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ERIC Number: ED121743
Record Type: RIE
Publication Date: 1976-Apr-23
Pages: 13
Abstractor: N/A
Reference Count: 0
The Rationale of "Psychology Applied to Teaching".
Biehler, Robert F.
Texts in educational psychology have been criticized because they allegedly fail to define the subject matter domain of the field, because they are written for instructors rather than students, and because no consistent theoretical position is taken. The fact that different texts stress different sets of data does not mean they fail to define the domain of a field, but rather that each author selects information which he or she feels will be of greatest value to students. In the case of "Psychology Applied to Teaching," information selected for the text was chosen after consulting with students, former students engaged in their first year of teaching, and instructors. Most sections of the text were written specifically for students, but in the Instructor's Manual chapters were organized and the test item files were written primarily for instructors. Instead of attempting to stress a single theoretical position, several theories are described because it is felt that each clarifies different aspects of teaching. It is unlikely that students will remember and consistently apply any particular theoretical position when they become teachers. It is preferable, then, to urge them to make occasional applications of techniques derived from many different views. (Author)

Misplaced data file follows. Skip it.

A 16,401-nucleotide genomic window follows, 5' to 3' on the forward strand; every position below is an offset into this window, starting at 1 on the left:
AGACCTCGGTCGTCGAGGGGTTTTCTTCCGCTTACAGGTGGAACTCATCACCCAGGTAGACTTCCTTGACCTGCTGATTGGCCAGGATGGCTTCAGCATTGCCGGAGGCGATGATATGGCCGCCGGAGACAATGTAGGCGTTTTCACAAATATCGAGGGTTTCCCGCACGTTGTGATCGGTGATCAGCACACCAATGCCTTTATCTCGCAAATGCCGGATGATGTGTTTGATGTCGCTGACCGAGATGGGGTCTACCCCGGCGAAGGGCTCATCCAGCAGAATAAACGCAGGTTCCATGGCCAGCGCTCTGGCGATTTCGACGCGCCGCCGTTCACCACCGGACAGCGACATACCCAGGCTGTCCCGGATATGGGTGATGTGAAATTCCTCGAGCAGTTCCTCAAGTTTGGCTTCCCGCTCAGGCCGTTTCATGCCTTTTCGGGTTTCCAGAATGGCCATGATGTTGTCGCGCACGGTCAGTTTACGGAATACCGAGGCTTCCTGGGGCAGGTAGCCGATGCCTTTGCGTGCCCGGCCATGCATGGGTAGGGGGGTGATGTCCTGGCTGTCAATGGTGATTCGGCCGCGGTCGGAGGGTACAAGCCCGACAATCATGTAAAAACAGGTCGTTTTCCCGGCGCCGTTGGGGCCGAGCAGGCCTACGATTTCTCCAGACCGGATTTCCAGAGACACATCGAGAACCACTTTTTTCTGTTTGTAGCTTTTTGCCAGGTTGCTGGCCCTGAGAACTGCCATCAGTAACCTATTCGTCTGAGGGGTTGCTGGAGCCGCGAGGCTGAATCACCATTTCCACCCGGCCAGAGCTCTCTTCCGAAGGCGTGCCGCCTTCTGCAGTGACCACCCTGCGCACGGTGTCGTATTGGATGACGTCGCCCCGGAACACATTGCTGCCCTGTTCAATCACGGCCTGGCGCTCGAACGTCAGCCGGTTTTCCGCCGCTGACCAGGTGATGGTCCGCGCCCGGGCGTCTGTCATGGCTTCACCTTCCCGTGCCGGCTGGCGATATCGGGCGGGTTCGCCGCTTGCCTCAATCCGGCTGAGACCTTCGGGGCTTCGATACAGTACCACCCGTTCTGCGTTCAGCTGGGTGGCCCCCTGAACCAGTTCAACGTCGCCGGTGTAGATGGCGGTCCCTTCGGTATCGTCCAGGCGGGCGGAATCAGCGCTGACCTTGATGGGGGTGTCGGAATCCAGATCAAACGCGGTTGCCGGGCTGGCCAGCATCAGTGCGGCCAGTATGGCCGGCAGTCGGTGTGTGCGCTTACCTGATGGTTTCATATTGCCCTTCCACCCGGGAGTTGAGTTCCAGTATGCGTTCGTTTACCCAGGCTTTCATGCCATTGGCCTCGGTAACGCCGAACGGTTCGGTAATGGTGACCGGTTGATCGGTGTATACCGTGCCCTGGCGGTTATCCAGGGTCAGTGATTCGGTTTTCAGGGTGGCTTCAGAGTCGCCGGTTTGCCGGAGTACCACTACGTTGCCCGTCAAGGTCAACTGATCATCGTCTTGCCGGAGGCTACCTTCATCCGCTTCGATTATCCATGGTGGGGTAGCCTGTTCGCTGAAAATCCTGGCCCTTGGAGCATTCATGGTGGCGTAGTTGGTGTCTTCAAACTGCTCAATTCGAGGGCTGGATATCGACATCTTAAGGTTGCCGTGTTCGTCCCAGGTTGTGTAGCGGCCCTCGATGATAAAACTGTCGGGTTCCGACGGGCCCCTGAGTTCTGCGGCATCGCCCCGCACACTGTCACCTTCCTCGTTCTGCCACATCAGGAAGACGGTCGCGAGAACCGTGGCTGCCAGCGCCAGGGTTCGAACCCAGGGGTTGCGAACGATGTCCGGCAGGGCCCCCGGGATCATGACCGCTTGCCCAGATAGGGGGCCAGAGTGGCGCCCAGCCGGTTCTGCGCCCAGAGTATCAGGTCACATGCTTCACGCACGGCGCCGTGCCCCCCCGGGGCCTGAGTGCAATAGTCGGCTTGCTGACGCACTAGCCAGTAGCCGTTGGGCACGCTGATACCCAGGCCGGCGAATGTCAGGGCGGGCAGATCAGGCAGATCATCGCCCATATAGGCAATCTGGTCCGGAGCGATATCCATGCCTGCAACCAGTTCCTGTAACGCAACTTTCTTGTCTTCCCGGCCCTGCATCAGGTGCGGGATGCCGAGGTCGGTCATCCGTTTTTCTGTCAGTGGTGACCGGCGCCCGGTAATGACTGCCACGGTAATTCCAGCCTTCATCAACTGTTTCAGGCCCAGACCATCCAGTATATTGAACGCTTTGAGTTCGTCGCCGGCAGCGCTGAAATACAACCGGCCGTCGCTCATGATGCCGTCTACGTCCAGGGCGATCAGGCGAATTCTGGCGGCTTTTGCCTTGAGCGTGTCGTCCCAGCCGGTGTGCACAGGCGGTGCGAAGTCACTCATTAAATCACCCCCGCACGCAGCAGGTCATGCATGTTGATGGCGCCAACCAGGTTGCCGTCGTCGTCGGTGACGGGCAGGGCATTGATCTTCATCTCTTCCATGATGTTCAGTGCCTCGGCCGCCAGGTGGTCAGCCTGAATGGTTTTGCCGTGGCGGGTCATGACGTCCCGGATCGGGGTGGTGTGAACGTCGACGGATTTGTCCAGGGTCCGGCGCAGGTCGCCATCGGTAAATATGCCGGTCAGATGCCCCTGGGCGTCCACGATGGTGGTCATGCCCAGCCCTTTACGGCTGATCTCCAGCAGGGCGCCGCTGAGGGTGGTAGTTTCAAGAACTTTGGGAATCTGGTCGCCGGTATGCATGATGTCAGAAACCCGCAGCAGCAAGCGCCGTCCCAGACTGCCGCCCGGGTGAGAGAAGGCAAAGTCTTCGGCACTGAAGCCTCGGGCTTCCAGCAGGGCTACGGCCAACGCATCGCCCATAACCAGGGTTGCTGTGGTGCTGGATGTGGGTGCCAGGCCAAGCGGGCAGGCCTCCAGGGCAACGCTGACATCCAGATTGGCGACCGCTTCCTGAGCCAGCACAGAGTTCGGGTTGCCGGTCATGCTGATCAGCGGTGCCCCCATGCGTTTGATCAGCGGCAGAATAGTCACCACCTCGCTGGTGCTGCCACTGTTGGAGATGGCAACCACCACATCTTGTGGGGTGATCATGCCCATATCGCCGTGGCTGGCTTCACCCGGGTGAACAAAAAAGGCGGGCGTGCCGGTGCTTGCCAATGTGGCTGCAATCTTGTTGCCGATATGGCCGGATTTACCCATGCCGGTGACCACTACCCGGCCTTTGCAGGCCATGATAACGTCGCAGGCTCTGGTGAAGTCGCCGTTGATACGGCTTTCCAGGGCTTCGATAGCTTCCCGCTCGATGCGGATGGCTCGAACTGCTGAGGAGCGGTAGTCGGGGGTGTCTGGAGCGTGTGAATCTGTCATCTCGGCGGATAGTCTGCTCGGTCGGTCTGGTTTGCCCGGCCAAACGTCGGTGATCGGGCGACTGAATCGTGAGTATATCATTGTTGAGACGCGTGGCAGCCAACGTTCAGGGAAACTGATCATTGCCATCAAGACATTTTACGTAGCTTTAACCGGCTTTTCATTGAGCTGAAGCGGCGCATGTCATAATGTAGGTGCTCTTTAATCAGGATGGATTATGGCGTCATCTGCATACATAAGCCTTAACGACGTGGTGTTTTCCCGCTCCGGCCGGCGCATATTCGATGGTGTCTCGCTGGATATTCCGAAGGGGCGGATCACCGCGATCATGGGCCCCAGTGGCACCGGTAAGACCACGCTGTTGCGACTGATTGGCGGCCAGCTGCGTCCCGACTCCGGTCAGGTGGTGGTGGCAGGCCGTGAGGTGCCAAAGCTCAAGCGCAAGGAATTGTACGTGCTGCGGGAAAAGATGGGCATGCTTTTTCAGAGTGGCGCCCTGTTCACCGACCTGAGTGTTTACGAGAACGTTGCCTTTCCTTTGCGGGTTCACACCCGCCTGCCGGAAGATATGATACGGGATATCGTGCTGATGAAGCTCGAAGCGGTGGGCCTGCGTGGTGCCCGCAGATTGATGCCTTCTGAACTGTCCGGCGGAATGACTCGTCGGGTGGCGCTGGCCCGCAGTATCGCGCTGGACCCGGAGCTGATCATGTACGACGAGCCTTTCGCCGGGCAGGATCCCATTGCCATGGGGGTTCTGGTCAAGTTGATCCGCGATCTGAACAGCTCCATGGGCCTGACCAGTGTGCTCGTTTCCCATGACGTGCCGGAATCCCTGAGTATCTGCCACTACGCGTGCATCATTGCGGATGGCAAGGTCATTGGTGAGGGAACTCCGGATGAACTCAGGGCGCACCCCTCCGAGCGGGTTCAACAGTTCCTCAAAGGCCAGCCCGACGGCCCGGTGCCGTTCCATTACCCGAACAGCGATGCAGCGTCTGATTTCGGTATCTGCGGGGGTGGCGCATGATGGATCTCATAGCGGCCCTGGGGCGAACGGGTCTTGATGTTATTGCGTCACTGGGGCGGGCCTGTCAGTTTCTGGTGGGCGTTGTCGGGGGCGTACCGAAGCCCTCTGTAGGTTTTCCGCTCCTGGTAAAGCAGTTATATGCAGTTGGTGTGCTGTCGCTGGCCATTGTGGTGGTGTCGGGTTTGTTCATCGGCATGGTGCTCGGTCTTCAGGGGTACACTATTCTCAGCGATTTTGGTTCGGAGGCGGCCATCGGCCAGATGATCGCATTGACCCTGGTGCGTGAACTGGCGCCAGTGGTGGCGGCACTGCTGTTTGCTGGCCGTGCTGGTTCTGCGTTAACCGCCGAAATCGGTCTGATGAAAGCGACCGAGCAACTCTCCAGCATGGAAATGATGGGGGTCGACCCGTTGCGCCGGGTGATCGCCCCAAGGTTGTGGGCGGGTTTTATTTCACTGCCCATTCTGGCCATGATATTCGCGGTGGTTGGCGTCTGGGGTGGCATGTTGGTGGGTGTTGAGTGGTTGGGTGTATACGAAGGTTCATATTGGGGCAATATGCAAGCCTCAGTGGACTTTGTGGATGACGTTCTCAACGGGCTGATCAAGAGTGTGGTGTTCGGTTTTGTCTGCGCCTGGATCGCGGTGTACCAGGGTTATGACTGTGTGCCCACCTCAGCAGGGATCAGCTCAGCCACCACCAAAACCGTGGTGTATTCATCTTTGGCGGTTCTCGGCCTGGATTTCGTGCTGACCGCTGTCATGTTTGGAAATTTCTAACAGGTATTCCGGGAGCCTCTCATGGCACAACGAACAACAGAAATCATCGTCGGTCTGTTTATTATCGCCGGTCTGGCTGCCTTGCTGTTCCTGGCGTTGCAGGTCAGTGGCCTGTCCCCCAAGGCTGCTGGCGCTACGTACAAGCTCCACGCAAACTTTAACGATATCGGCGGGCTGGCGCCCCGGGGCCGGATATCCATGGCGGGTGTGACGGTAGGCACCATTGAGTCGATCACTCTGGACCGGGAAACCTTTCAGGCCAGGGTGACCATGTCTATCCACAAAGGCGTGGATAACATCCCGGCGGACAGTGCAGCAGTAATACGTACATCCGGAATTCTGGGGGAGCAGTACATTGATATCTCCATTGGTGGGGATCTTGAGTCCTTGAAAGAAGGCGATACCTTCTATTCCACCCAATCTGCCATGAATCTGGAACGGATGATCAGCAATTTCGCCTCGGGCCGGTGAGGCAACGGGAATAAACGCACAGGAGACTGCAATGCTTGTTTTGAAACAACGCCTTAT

Publication Type: Speeches/Meeting Papers
Education Level: N/A
Audience: N/A
Language: N/A
Sponsor: N/A
Authoring Institution: N/A
Note: Paper presented at the Annual Meeting of the American Educational Research Association (San Francisco, California, April 23, 1976)